Security & Privacy

Feds Request Encryption Keys from Web Firms – Now What?

Posted on July 25th, 2013 by

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The NSA saga continues! In this chapter, we find that the Feds are requesting SSL master-keys from Internet companies, in order to decrypt Web traffic in transit. On one level, this is rather worrying, because it means the NSA is looking to further increase their ability to go digging around in people’s digital drawers. But is it really as bad as it might initially appear?

Many commenters have said that the current methods of surveillance are most effective against only the daftest of criminals. Any criminal worth their salt knows how to evade all but the most targeted surveillance. The recent government attempts to increase the breadth of tracking won’t really force them to get any sneakier.

At the moment, it looks as if most of the Internet companies that were contacted have denied the Feds request, and will fight back against any attempt to force the issue. But if you’d rather not wait to see how this pans out, there is a simple way to get around the SSL issue: Encrypt your files and text before transmission.

It’s a universal security truism that you can’t be 100% protected against someone sufficiently determined to breach your defenses. So on-disk encryption is not necessarily going to protect you if you’re specifically targeted, but it should keep out the broad surveillance efforts that have been in the news lately. There are a number of ways and tools to help you do this, which we will explore in more depth in future posts.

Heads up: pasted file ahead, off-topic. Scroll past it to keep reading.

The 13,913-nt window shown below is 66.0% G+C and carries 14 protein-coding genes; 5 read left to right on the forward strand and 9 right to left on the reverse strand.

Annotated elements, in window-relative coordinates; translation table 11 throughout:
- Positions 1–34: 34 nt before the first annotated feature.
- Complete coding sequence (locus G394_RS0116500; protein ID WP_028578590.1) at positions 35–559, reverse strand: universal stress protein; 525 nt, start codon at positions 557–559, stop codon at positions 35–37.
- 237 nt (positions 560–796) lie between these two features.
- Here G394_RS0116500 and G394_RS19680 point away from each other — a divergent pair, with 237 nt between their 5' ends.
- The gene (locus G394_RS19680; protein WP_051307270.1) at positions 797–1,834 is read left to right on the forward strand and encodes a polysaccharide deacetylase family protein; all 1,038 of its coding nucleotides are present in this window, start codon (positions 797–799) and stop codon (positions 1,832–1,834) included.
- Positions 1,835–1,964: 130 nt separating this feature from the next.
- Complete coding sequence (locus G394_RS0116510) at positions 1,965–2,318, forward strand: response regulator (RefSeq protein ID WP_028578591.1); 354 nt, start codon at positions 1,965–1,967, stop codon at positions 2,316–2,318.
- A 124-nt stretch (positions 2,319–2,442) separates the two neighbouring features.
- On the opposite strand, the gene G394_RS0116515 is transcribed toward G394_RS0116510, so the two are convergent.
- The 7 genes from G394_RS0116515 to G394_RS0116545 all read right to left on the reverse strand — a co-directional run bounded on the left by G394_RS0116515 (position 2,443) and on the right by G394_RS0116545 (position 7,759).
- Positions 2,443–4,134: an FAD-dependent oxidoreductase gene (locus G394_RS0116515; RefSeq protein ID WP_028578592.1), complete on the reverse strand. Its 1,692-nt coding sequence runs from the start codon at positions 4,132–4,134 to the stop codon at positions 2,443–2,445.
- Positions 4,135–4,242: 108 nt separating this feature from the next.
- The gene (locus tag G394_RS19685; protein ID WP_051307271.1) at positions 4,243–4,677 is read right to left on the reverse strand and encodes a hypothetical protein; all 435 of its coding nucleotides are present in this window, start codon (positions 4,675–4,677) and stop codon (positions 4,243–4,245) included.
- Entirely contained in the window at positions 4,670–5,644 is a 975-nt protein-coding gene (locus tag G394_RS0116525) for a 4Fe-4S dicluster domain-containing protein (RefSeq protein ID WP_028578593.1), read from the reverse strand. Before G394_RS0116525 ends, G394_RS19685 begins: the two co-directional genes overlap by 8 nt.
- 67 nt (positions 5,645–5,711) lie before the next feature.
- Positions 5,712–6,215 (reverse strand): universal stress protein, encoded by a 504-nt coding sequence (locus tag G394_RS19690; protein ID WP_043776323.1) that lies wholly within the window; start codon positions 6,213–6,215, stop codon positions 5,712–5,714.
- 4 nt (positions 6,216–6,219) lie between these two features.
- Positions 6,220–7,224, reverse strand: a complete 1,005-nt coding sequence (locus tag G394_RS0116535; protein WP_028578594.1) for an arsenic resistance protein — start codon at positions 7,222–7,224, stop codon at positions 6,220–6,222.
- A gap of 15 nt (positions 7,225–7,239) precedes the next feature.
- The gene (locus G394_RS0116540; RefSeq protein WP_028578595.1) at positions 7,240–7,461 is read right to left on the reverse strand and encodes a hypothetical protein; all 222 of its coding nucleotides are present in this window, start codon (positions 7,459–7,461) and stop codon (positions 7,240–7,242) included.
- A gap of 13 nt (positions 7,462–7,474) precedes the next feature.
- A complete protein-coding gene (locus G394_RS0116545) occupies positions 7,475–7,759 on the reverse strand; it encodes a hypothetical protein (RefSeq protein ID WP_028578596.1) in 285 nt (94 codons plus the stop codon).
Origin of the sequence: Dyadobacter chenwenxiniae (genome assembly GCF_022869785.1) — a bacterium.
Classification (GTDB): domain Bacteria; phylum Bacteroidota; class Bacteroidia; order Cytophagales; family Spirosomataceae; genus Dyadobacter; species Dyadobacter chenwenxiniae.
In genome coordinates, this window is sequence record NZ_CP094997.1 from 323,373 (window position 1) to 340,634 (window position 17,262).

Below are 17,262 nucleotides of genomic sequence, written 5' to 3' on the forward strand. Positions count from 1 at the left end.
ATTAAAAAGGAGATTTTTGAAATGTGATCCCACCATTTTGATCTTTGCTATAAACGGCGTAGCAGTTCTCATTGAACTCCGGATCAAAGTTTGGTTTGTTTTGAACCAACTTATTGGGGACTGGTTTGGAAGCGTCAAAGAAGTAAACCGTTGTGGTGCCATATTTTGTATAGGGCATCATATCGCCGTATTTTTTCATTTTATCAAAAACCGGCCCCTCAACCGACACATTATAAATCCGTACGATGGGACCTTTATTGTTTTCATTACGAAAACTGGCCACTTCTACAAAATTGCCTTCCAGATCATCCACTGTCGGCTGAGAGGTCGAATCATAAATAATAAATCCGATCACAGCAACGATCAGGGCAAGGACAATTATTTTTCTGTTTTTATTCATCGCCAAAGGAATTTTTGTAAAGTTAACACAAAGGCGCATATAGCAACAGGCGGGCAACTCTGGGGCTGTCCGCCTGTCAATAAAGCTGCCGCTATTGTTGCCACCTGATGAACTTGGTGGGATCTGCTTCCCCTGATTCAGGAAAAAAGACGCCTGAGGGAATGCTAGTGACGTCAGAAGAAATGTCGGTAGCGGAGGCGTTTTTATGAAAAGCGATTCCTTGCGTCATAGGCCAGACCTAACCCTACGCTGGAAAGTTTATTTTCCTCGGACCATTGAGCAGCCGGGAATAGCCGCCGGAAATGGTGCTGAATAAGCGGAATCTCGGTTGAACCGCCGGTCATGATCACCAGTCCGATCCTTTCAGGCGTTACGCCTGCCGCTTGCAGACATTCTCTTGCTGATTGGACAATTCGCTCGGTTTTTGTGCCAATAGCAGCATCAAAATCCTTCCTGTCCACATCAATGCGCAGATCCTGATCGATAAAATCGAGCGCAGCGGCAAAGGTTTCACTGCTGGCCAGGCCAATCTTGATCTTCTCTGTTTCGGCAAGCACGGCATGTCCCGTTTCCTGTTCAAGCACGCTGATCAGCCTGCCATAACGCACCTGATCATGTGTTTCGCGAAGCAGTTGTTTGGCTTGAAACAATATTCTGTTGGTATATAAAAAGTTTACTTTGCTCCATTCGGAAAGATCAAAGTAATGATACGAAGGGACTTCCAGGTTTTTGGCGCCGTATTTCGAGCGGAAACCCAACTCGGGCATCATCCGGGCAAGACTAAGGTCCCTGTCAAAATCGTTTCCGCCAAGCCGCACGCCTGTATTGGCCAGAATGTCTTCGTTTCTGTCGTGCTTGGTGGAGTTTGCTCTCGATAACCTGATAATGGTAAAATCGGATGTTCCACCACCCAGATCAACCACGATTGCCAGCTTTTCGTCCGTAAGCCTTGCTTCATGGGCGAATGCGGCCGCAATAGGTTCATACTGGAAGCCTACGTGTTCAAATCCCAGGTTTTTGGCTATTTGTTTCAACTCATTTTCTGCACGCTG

What are your favorite encryption tools? Do you prefer to encrypt files individually, in specific folders or small disk images? Or do you just encrypt your whole drive?

  • http://Mac-Security.blogspot.com Derek Currie

    All my private, valuable data goes onto an Apple Disk Utility encrypted sparse bundle disk image I mount with my system at every login. That disk image is backed up to DropBox. No one gets into my data without my permission. At the DropBox server it’s only a bunch of chaotic bits and bytes. Have fun with that NSA. Come up with constitutional ‘probably cause’ warrant and I’ll be glad to show you what’s inside. But NOT otherwise. That’s my Fourth Amendment right. I’m a US citizen on US soil. Deal with it.

  • Unixtt Unixff

    I use FileVault2 despite of the 128 bit encryption it uses.I have .i have a license for PGP full disk encryption, but i don’t use it because i have to wait every time when Apple releases new upgrade.Also if some of the goverment agencys target me for some reason i don’t thing that even 256-AES will help me